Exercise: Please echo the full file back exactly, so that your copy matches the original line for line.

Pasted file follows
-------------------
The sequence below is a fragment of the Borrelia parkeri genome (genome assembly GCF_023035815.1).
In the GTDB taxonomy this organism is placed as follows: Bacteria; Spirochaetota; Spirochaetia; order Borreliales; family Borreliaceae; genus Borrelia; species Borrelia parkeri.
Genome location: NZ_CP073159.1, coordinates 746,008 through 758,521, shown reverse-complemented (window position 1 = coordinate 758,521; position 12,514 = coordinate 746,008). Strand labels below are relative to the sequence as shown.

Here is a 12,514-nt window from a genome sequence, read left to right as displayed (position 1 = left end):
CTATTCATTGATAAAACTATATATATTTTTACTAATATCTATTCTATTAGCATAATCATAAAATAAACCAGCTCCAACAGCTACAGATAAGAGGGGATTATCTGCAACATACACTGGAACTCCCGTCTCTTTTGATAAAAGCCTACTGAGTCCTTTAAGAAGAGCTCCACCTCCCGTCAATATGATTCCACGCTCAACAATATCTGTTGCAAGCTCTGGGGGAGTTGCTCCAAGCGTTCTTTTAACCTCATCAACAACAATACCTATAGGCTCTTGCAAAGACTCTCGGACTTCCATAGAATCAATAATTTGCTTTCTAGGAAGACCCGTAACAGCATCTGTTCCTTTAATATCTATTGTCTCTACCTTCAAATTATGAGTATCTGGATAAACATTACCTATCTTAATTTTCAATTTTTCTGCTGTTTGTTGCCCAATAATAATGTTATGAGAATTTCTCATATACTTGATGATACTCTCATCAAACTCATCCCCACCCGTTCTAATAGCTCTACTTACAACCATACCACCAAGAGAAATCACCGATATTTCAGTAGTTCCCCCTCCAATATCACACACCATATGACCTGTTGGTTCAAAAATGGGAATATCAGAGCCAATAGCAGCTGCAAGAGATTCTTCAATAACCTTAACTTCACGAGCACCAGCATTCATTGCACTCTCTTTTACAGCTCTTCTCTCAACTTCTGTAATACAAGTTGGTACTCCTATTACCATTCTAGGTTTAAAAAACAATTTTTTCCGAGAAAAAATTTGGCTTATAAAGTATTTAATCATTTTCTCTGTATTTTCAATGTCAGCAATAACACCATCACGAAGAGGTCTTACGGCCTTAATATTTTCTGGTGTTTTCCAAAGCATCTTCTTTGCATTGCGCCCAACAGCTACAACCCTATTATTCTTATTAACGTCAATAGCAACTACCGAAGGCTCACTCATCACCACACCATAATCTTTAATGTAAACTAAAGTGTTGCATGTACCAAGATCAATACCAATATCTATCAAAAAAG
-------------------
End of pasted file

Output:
The sequence below is a fragment of the Borrelia parkeri genome (genome assembly GCF_023035815.1).
In the GTDB taxonomy this organism is placed as follows: Bacteria; Spirochaetota; Spirochaetia; order Borreliales; family Borreliaceae; genus Borrelia; species Borrelia parkeri.
Genome location: NZ_CP073159.1, coordinates 746,008 through 758,521, shown reverse-complemented (window position 1 = coordinate 758,521; position 12,514 = coordinate 746,008). Strand labels below are relative to the sequence as shown.

Here is a 12,514-nt window from a genome sequence, read left to right as displayed (position 1 = left end):
CTATTCATTGATAAAACTATATATATTTTTACTAATATCTATTCTATTAGCATAATCATAAAATAAACCAGCTCCAACAGCTACAGATAAGAGGGGATTATCTGCAACATACACTGGAACTCCCGTCTCTTTTGATAAAAGCCTACTGAGTCCTTTAAGAAGAGCTCCACCTCCCGTCAATATGATTCCACGCTCAACAATATCTGTTGCAAGCTCTGGGGGAGTTGCTCCAAGCGTTCTTTTAACCTCATCAACAACAATACCTATAGGCTCTTGCAAAGACTCTCGGACTTCCATAGAATCAATAATTTGCTTTCTAGGAAGACCCGTAACAGCATCTGTTCCTTTAATATCTATTGTCTCTACCTTCAAATTATGAGTATCTGGATAAACATTACCTATCTTAATTTTCAATTTTTCTGCTGTTTGTTGCCCAATAATAATGTTATGAGAATTTCTCATATACTTGATGATACTCTCATCAAACTCATCCCCACCCGTTCTAATAGCTCTACTTACAACCATACCACCAAGAGAAATCACCGATATTTCAGTAGTTCCCCCTCCAATATCACACACCATATGACCTGTTGGTTCAAAAATGGGAATATCAGAGCCAATAGCAGCTGCAAGAGATTCTTCAATAACCTTAACTTCACGAGCACCAGCATTCATTGCACTCTCTTTTACAGCTCTTCTCTCAACTTCTGTAATACAAGTTGGTACTCCTATTACCATTCTAGGTTTAAAAAACAATTTTTTCCGAGAAAAAATTTGGCTTATAAAGTATTTAATCATTTTCTCTGTATTTTCAATGTCAGCAATAACACCATCACGAAGAGGTCTTACGGCCTTAATATTTTCTGGTGTTTTCCAAAGCATCTTCTTTGCATTGCGCCCAACAGCTACAACCCTATTATTCTTATTAACGTCAATAGCAACTACCGAAGGCTCACTCATCACCACACCATAATCTTTAATGTAAACTAAAGTGTTGCATGTACCAAGATCAATACCAATATCTATCAAAAAAG